Normal adolescent development is a process that includes gradually increasing physical, emotional and social maturity. Teens begin to develop moral philosophies, learn to be intimate with others, question parental values and develop a sense of their own identify. As part of this process, teens typically question authority, bond with the peer group and may engage in risk-taking behavior. All of these developmental activities may also be affected by the teen’s culture.
Sexual harassment is a fact of life for many women and teen girls, according to a May 2008 article in “Eureka Alert,” which reports 90 percent of a group of 600 girls between the ages of 12 and 18 reported at least one incident of sexual harassment. The teens, from California and Georgia, included Latinas, whites, African-Americans, Asian Americans and multiethnic girls. Age and cultural background affected the girls’ perceptions of harassment, with older teens and teens of lower socioeconomic status reporting more sexism. Asian American and Latina girls were less likely to report harassment than girls from other ethic groups. When teens perceive harassment as an environmental factor, the authors note, it is less likely to affect self-esteem than if they internalize it and conclude they are at fault.
Although teen pregnancy has declined since the early 1990s, the National Campaign to Prevent Teen and Unwanted Pregnancy notes that declines have been significant among blacks, with a decline of 44 percent in the black teen girl population compared to 39 percent overall. However, 50 percent of black females get pregnant at least once by the time they are 20. This may be partly because black teens are more likely to have sex. While 44 percent of white teens and 52 percent of Hispanic teens report having engaged in sexual activity, the number jumps to 67 percent for black teens.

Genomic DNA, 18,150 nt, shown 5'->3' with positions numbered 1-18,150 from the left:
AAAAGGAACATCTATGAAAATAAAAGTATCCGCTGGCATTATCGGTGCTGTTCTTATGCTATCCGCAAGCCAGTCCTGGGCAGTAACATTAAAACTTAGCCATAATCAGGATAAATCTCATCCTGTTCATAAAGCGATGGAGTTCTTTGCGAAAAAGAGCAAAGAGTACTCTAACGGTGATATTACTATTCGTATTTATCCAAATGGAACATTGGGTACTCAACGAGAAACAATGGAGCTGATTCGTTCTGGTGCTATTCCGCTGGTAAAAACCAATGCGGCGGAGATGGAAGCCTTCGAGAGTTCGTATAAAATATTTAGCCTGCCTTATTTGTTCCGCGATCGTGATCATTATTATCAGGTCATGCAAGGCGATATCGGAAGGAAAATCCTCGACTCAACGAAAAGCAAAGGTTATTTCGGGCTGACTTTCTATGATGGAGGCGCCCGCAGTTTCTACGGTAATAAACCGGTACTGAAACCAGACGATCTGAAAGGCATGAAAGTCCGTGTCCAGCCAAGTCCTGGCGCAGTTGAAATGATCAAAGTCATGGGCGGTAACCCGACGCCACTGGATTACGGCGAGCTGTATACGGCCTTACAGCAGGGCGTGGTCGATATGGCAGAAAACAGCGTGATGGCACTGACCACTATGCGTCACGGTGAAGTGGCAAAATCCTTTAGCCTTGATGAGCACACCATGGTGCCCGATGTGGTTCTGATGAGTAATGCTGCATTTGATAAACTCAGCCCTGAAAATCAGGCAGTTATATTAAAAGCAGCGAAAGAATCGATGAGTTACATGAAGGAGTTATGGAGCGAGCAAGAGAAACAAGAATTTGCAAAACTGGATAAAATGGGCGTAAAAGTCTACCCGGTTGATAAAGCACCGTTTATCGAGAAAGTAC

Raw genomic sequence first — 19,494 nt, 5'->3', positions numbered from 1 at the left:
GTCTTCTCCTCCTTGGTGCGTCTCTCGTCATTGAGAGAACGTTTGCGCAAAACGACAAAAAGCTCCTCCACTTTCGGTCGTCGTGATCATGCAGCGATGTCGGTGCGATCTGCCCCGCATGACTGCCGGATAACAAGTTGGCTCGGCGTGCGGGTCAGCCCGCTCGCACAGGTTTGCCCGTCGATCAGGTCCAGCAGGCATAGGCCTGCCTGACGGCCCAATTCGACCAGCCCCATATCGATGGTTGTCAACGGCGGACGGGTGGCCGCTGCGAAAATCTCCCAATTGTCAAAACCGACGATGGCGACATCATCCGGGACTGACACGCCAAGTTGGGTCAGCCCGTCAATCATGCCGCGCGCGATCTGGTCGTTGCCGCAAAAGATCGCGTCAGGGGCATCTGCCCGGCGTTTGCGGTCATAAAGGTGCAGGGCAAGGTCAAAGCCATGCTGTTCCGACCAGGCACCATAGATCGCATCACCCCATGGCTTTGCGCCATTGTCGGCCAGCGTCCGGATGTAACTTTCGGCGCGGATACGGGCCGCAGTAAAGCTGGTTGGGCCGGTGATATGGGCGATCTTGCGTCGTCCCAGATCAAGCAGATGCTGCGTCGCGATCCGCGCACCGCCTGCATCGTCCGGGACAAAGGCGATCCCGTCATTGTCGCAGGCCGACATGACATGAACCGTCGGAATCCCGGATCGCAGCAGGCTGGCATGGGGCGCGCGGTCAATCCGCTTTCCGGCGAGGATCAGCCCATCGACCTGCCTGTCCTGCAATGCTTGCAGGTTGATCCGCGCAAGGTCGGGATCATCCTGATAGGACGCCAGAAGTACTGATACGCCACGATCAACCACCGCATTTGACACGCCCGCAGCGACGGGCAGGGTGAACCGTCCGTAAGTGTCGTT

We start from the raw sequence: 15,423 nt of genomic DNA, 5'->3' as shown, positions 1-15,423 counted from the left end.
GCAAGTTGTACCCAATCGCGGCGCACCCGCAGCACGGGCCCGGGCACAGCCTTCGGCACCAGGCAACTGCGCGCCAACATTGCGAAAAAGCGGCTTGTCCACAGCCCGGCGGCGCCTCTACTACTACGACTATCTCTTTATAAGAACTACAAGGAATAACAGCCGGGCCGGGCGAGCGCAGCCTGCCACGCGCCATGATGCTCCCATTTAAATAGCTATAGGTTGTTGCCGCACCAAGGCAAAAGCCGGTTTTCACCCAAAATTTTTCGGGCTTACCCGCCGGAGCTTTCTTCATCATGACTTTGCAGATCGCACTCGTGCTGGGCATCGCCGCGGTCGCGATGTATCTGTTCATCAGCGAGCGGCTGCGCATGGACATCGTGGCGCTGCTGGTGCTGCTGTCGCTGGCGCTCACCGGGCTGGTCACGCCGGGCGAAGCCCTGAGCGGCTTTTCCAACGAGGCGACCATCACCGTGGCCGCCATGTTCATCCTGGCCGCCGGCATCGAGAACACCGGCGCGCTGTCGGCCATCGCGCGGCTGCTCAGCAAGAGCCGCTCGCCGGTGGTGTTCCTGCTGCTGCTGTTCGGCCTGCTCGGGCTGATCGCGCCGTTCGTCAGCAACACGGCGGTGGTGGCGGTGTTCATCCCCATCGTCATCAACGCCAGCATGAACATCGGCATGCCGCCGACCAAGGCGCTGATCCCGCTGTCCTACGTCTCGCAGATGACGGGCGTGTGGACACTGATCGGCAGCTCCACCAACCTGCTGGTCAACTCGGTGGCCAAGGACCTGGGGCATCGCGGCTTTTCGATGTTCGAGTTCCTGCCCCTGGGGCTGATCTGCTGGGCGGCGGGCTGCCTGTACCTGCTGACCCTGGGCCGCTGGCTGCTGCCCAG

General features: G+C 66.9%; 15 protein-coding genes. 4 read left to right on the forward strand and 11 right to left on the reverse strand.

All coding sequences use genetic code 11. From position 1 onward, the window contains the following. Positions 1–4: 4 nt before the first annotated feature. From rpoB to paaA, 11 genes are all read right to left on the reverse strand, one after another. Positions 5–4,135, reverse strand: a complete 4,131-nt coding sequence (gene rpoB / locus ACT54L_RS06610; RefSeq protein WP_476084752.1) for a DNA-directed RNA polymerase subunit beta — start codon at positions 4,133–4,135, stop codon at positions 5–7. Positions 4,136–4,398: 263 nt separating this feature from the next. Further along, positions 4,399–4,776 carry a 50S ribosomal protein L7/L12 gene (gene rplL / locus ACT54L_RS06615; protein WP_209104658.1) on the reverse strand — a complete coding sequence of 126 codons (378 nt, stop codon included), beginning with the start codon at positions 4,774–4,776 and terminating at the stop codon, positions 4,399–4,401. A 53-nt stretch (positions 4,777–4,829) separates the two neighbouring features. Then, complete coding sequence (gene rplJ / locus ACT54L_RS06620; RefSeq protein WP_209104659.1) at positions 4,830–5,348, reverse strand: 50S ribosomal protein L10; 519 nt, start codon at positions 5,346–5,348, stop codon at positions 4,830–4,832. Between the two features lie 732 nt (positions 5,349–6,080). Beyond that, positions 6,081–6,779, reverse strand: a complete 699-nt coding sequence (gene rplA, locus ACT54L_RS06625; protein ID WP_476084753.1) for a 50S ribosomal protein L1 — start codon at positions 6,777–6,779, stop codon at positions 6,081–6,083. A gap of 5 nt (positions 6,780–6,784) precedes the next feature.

Culture can affect both the level of a teen’s reported stress and her tendency to engage in risky behaviors such as smoking, drinking, drug use or violence, according to a study from the Frances McClelland Institute at the University of Arizona. Researchers studied groups of Latino and non-Latino white students, some of whom were immigrants. They found that Latinos, whether U.S.-born or not, reported higher stress from issues such as prejudice, discrimination, being in a minority group in the new culture or pressure to learn English. Latinos were also more likely to engage in risky behaviors and report depression than the non-Latino whites in the study.
Teens who are recent immigrants may face major challenges that can affect their development, according to the American Psychological Association. Among these are loneliness, loss of their previous life, strain and fatigue as they attempt to adapt and cope with a new culture, feelings of rejection that may affect self-esteem, and confusion regarding role identity because of differences between the previous and new culture. The APA notes that such stresses tend to increase eating disorders, lower self-esteem and increase depression among immigrant teen girls. Teens may also have increased conflict with parents if the teen is more readily able to assimilate into the new culture.